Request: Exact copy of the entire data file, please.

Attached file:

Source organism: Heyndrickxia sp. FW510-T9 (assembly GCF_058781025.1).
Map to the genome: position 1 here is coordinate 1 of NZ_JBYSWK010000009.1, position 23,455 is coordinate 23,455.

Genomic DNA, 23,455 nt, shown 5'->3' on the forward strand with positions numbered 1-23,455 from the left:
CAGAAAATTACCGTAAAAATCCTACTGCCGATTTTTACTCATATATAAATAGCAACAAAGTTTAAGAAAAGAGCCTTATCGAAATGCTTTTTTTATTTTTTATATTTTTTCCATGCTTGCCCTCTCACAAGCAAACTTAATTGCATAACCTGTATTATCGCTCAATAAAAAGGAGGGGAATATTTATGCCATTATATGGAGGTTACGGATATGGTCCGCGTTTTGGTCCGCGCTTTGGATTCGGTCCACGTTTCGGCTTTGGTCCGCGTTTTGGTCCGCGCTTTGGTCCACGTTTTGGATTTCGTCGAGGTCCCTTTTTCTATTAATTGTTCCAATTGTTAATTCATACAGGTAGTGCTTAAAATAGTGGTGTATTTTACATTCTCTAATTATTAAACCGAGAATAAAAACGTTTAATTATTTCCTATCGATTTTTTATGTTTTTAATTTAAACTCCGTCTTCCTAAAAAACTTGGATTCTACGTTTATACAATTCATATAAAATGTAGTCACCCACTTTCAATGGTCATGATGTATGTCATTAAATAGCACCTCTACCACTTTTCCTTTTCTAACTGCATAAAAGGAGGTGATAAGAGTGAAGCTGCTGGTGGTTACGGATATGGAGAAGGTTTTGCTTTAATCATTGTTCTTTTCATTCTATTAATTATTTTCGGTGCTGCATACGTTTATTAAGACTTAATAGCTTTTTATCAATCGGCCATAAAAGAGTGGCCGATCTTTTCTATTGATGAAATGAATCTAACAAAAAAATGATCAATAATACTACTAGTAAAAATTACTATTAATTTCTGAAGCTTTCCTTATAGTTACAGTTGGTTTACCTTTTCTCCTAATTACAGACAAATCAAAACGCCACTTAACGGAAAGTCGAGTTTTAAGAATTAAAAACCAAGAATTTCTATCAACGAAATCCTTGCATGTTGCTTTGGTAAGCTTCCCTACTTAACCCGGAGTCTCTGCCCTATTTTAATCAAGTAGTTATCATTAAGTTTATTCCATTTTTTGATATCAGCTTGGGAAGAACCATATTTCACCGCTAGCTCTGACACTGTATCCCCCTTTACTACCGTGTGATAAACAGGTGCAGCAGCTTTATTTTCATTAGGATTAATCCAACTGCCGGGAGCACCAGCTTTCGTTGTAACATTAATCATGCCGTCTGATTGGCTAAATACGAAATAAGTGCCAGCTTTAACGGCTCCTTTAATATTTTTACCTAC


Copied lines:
Source organism: Heyndrickxia sp. FW510-T9 (assembly GCF_058781025.1).
Map to the genome: position 1 here is coordinate 1 of NZ_JBYSWK010000009.1, position 23,455 is coordinate 23,455.

Genomic DNA, 23,455 nt, shown 5'->3' on the forward strand with positions numbered 1-23,455 from the left:
CAGAAAATTACCGTAAAAATCCTACTGCCGATTTTTACTCATATATAAATAGCAACAAAGTTTAAGAAAAGAGCCTTATCGAAATGCTTTTTTTATTTTTTATATTTTTTCCATGCTTGCCCTCTCACAAGCAAACTTAATTGCATAACCTGTATTATCGCTCAATAAAAAGGAGGGGAATATTTATGCCATTATATGGAGGTTACGGATATGGTCCGCGTTTTGGTCCGCGCTTTGGATTCGGTCCACGTTTCGGCTTTGGTCCGCGTTTTGGTCCGCGCTTTGGTCCACGTTTTGGATTTCGTCGAGGTCCCTTTTTCTATTAATTGTTCCAATTGTTAATTCATACAGGTAGTGCTTAAAATAGTGGTGTATTTTACATTCTCTAATTATTAAACCGAGAATAAAAACGTTTAATTATTTCCTATCGATTTTTTATGTTTTTAATTTAAACTCCGTCTTCCTAAAAAACTTGGATTCTACGTTTATACAATTCATATAAAATGTAGTCACCCACTTTCAATGGTCATGATGTATGTCATTAAATAGCACCTCTACCACTTTTCCTTTTCTAACTGCATAAAAGGAGGTGATAAGAGTGAAGCTGCTGGTGGTTACGGATATGGAGAAGGTTTTGCTTTAATCATTGTTCTTTTCATTCTATTAATTATTTTCGGTGCTGCATACGTTTATTAAGACTTAATAGCTTTTTATCAATCGGCCATAAAAGAGTGGCCGATCTTTTCTATTGATGAAATGAATCTAACAAAAAAATGATCAATAATACTACTAGTAAAAATTACTATTAATTTCTGAAGCTTTCCTTATAGTTACAGTTGGTTTACCTTTTCTCCTAATTACAGACAAATCAAAACGCCACTTAACGGAAAGTCGAGTTTTAAGAATTAAAAACCAAGAATTTCTATCAACGAAATCCTTGCATGTTGCTTTGGTAAGCTTCCCTACTTAACCCGGAGTCTCTGCCCTATTTTAATCAAGTAGTTATCATTAAGTTTATTCCATTTTTTGATATCAGCTTGGGAAGAACCATATTTCACCGCTAGCTCTGACACTGTATCCCCCTTTACTACCGTGTGATAAACAGGTGCAGCAGCTTTATTTTCATTAGGATTAATCCAACTGCCGGGAGCACCAGCTTTCGTTGTAACATTAATCATGCCGTCTGATTGGCTAAATACGAAATAAGTGCCAGCTTTAACGGCTCCTTTAATATTTTTACCTAC